The key implications of the end of poverty in China for the rest of the world, especially for Africa is that poverty is not a destiny to be accepted as faith but a social scourge that can be eliminated with requisite political will, focused and consistent policy framework. China’s poverty relief trajectories and triumph might be a tough act to follow which was made possible by a disciplined party of integrity, unwavering in its historic mission of “serving the people whole-heartedly” and an abiding commitment to “putting the people first.”
Nonetheless, the core category of policy instrument of sustainability and consistency in addition to popular mobilisation can serve to enrich the anti-poverty policy platforms of various governments in Africa.
To relieve poor people of the scourge, is not a humanitarian gesture but an existential social policy articulated from serious interrogation of specific national condition and social reality and driven by the indomitable political will of serious leadership. Such policy options that can drive poverty relief plan must enjoy reasonable and broad consensus and in the case of Africa, inclusive of both ruling and opposition parties and broad range of stakeholders.
The first step in the drive for poverty relief in Africa is to shatter the myth sustained through some customary and religious practices that poverty is a kind of destiny that some people must accept to live with. This kind of sentiment existed in the old China until it was smashed by the socialist revolution and national liberation that ushered in the founding of modern China. Africa may not need to travel through the trajectories of modern China but there are basic essentials that are inevitable in any meaningful roadmap to alleviate poverty.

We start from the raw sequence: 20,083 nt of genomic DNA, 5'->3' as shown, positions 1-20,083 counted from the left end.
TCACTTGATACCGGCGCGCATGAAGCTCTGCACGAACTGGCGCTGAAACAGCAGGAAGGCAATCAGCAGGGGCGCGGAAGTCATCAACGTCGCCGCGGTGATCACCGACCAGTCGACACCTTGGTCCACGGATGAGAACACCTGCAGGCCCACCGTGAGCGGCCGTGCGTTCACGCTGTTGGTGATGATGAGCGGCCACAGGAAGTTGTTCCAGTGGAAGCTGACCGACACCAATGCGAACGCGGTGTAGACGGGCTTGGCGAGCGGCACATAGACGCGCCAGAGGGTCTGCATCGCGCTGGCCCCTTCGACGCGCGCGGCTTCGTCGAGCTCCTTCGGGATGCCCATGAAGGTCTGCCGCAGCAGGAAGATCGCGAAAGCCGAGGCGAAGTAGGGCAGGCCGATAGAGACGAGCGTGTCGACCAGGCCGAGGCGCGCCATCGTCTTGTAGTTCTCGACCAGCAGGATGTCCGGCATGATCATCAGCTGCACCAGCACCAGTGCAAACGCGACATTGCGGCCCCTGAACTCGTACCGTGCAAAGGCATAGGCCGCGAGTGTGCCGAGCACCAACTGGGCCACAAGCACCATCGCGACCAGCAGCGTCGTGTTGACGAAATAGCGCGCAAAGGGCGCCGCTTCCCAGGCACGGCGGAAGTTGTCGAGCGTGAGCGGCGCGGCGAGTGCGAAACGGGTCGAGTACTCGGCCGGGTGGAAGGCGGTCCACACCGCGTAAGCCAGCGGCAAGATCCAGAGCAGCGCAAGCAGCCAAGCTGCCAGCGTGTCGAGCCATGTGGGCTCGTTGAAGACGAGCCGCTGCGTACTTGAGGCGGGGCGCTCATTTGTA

In his iconic work, “the end of poverty” published in 2005, Jeffrey Sachs noted “when the preconditions of basic infrastructure (roads, power, ports) and human capital (health and education) are in place, markets are powerful engines of development. Without those preconditions, markets can cruelly bypass large parts of the world, leaving them impoverished and suffering.
Only collective action through effective government provision of health, education, infrastructure… underpins economic success.”
Africa now has the added arsenal of leveraging China’s experience in ending poverty, to drive its homegrown policy platform to bring relief to the poor people and also turn them into a new army of wealth creators for renascent Africa. China has shown the way that poverty can be ended.
Onunaiju is research director, Centre for China Studies, Abuja.